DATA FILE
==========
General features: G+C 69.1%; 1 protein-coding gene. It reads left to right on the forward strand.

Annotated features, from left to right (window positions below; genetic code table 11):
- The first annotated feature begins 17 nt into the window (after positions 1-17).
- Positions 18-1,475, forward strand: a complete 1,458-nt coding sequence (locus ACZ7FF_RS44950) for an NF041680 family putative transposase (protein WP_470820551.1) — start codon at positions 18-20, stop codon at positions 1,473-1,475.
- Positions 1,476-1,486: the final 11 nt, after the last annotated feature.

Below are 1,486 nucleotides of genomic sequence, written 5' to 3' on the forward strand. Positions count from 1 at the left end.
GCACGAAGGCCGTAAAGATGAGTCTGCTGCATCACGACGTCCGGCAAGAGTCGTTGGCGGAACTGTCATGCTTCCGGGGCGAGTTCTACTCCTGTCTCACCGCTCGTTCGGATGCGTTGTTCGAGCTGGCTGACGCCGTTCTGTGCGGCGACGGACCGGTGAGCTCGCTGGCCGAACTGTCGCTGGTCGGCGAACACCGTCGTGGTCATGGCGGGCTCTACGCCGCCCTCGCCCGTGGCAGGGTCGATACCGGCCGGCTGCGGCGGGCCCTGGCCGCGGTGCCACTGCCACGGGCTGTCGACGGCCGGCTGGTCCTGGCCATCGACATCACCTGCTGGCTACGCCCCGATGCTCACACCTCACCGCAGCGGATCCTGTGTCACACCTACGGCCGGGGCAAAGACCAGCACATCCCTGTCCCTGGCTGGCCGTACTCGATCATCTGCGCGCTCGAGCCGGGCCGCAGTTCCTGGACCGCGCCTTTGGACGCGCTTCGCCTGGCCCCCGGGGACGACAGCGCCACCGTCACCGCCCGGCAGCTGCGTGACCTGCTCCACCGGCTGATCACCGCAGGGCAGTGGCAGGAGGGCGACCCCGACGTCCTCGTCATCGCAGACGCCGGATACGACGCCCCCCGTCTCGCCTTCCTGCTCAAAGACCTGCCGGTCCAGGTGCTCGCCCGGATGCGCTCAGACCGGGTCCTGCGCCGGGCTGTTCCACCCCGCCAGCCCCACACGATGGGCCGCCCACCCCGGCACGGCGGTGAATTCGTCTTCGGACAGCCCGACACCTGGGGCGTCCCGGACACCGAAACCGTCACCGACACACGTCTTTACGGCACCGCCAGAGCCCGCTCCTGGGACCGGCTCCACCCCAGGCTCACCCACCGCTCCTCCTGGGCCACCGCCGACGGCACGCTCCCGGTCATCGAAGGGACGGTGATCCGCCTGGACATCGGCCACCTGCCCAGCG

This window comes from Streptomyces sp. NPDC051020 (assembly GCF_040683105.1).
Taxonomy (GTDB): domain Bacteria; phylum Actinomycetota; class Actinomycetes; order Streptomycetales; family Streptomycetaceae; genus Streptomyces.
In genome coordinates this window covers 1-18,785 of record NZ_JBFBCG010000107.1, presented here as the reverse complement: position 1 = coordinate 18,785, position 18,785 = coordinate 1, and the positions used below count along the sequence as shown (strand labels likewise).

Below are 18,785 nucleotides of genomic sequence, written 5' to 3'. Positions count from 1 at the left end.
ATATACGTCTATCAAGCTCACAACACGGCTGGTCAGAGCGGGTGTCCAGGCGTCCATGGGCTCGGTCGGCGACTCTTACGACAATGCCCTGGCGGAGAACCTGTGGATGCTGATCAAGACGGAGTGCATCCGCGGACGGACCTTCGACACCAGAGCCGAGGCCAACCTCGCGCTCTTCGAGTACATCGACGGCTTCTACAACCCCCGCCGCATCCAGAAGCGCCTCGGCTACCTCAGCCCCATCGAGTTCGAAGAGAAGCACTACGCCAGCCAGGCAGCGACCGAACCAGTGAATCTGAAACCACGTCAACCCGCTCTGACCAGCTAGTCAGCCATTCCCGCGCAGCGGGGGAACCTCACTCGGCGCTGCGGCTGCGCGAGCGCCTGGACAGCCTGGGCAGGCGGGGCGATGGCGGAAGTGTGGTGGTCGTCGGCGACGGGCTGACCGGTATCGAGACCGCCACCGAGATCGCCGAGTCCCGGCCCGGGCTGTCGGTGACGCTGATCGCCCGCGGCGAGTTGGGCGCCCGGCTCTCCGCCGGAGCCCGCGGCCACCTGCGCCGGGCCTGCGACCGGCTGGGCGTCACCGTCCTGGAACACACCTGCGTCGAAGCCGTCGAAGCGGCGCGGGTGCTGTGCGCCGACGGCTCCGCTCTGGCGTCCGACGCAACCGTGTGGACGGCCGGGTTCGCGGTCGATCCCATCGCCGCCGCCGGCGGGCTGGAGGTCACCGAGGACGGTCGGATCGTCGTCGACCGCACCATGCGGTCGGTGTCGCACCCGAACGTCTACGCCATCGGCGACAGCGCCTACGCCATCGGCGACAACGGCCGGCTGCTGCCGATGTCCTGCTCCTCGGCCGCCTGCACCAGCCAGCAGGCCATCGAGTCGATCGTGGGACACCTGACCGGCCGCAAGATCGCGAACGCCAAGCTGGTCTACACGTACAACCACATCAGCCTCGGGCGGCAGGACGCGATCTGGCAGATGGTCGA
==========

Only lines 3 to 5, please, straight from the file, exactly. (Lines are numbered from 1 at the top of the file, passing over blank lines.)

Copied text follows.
- The first annotated feature begins 17 nt into the window (after positions 1-17).
- Positions 18-1,475, forward strand: a complete 1,458-nt coding sequence (locus ACZ7FF_RS44950) for an NF041680 family putative transposase (protein WP_470820551.1) — start codon at positions 18-20, stop codon at positions 1,473-1,475.
- Positions 1,476-1,486: the final 11 nt, after the last annotated feature.